Each spring the cry rings out, “The caterpillars are falling out of the trees!” These menaces are tussock moth caterpillars. They drop down like rain from oak trees. Besides the annoying presence of numerous hairy caterpillars, these insects may spin their difficult-to-remove cocoons on houses, boats, picnic tables, slow moving pedestrians and other outdoor items. Hatching occurs during late February and early March, at the same time oak trees are beginning to leaf out. The newly hatched caterpillars move from the egg mass in search of newly expanding spring leaves so they can feed on them. Once the caterpillars start falling out of the trees by the hundreds, they are by and large done with the oak trees. They have been feasting for several weeks on the tender new leaves. By the time they fall on your head they have finished feeding and are now completing their life cycle.
Should the gardener worry about these caterpillars while they are still feeding on the foliage of the oak trees? Caterpillars that feed on mature oak trees have little effect on the overall health of the tree. Large trees retain enough energy to put out a second flush of new foliage with no permanent damage to the tree. It is difficult and nearly impossible to spray large trees with insecticide. Therefore spraying big trees is really a waste of money and is unnecessary. Small trees, on the other hand, may need your help. Your smaller trees and shrubs could be defoliated if a wind-blown caterpillar happens to land on them. If the tree is small enough, handpick the caterpillars and drown them in a bucket of soapy water for quick, easy and inexpensive control. Nature provides plenty of natural caterpillar predators like birds and predatory wasps. When the predators can not keep up with the caterpillar population, control can be obtained with the natural insecticide B. T., sold under the trade names Dipel® and Thuricide®. This product offers excellent control and is harmless to the caterpillar’s natural enemies. The caterpillars must ingest this product, so they have to still be feeding on the foliage for effective control. By the time they are falling out of the trees it is too late to spray them.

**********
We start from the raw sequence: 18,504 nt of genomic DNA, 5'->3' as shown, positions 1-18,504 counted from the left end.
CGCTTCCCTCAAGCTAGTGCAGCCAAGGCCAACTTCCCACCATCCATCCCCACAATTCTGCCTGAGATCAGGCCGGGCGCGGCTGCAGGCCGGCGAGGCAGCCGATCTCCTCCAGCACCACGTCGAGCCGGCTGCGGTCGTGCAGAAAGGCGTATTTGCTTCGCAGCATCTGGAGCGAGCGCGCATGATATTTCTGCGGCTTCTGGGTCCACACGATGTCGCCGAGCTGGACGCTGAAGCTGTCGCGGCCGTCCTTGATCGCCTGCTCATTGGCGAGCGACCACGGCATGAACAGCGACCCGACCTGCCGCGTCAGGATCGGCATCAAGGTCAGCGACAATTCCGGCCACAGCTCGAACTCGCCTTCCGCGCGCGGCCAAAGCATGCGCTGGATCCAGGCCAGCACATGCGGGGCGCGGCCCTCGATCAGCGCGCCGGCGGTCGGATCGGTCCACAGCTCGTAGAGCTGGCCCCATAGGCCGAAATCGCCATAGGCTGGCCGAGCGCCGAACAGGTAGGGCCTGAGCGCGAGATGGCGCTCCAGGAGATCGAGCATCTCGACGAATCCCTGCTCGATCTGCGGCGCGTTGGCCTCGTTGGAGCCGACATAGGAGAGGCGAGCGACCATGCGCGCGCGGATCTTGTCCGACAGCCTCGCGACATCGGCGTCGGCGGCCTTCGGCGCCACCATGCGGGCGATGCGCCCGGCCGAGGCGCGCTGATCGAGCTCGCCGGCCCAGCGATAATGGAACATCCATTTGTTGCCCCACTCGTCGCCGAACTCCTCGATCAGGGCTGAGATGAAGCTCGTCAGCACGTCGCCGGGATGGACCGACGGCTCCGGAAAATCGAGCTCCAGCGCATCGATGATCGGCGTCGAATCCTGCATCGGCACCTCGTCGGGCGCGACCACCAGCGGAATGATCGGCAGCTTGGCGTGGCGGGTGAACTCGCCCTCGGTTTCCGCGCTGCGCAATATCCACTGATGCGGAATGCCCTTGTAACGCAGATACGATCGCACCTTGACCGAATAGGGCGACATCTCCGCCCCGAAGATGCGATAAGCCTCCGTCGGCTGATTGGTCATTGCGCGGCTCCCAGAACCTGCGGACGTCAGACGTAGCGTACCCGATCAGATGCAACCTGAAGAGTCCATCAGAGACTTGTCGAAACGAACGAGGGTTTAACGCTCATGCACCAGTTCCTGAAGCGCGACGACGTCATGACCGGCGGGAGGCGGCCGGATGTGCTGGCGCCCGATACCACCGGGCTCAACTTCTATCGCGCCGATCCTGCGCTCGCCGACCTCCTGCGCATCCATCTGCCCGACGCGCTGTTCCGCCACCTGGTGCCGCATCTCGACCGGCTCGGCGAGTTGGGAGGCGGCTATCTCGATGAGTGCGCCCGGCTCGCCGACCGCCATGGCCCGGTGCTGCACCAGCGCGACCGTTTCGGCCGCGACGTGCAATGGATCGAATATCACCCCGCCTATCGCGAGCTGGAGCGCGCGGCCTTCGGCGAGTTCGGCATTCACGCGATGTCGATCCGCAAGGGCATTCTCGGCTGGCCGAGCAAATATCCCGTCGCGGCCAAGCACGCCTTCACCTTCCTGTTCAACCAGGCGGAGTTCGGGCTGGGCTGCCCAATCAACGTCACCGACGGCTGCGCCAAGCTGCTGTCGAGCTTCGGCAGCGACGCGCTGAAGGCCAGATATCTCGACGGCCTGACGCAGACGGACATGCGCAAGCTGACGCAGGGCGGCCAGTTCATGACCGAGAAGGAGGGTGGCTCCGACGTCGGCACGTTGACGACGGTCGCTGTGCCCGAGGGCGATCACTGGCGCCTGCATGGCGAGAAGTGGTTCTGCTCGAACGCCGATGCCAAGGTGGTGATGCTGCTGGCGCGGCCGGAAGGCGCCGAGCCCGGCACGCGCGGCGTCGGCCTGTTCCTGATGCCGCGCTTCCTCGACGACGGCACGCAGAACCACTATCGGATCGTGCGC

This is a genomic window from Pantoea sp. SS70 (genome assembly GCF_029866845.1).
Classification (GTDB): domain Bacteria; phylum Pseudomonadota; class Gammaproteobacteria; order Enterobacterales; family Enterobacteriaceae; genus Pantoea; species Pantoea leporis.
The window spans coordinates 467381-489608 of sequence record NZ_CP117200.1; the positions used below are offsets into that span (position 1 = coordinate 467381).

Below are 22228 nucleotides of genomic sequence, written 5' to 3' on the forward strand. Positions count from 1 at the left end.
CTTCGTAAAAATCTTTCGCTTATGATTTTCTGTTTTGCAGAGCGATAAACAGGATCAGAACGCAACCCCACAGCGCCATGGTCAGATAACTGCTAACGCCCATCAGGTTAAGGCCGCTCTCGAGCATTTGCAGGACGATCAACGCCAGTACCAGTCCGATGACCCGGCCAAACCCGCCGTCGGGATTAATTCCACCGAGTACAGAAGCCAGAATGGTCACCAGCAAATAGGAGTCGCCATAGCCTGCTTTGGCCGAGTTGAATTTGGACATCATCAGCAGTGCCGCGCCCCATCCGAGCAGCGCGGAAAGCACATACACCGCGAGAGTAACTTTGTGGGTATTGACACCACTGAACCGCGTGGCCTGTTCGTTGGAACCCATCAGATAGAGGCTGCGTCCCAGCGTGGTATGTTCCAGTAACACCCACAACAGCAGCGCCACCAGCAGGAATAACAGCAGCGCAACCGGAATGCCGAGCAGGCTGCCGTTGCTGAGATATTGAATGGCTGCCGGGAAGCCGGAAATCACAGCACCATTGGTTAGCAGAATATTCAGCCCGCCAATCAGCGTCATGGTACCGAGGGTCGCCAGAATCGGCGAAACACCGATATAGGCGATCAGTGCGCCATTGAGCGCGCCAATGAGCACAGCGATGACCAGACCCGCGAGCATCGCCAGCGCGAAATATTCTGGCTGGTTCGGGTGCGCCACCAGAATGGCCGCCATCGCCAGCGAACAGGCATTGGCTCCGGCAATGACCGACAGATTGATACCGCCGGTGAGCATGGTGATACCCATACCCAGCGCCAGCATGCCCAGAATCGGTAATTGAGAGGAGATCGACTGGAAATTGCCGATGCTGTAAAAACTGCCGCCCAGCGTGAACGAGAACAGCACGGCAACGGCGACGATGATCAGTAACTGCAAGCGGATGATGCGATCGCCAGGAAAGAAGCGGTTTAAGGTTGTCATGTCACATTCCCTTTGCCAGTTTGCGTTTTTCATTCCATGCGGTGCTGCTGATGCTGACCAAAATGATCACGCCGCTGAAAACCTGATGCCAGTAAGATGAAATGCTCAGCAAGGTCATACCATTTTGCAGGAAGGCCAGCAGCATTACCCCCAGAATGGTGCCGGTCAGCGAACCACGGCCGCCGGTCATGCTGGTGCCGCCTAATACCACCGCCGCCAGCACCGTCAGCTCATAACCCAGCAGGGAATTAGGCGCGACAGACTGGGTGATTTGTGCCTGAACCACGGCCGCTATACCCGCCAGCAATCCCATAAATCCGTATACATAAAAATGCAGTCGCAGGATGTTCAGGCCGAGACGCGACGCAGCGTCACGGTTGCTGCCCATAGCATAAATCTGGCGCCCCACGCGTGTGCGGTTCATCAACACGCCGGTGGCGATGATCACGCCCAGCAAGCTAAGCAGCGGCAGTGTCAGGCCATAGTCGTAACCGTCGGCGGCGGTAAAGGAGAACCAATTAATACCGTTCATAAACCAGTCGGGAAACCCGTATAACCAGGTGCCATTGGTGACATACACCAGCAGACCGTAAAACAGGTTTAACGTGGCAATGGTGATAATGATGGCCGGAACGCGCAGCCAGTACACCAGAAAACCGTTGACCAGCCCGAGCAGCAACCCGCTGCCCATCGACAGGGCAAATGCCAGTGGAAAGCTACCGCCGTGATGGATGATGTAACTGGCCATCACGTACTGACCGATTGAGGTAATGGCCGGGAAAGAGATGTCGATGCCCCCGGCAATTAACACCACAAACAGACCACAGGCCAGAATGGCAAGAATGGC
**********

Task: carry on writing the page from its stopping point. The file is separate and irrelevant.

Another annoyance created by the caterpillars is the cocoons they spin. Walk around the house with a broom and sweep the climbing caterpillars into a pail of soapy water before they have a chance to spin their cocoons. Remember, they are not eating anymore, so spraying them with insecticide is useless. Spraying them off with a hose will just waste a lot of water. Should a few make cocoons in unwelcome places you can remove them but it is not easy. Try to remove them from structures by slipping tweezers or a similar small tool between the cocoon and the wall. Wear a long-sleeved shirt while doing this job. The hairy caterpillars can shed irritating hairs. A good pressure washing after caterpillar season goes a long way towards freeing your house of the cocoons.
In the long run, these caterpillars are unpleasant but not a huge problem. With patience, this “plague” will be over soon and you can enjoy your piece of paradise once more.
In Florida, we have three species of tussock moths (Orgyia species). Orgyia detrita. Caterpillars have a dark body and a red head, with 2 black tufts of hair projecting forward like antennae, there are dense tufts of hair on their backs, and a fluffy tuft in the back which resembles a tail. Unique to this species are the orange-colored spots along the back and sides. Caterpillars of the white marked tussock moth, Orgyia leucostigma, are similar looking but are distinguished by their lighter body color and yellow spots. The rarely-encountered third species, Orgyia definita, has a yellow or tan head to go with its pale body, hair pencils and tussocks.
Photographs by the University of Florida/IFAS Department of Entomology & Nematology
Jim Moll, UF/IFAS Pasco Extension Florida-Friendly Landscaping Program Coordinator (March 22, 2017) and Whitney Elmore, UF/IFAS Pasco Extension Director/Urban Horticulture Agent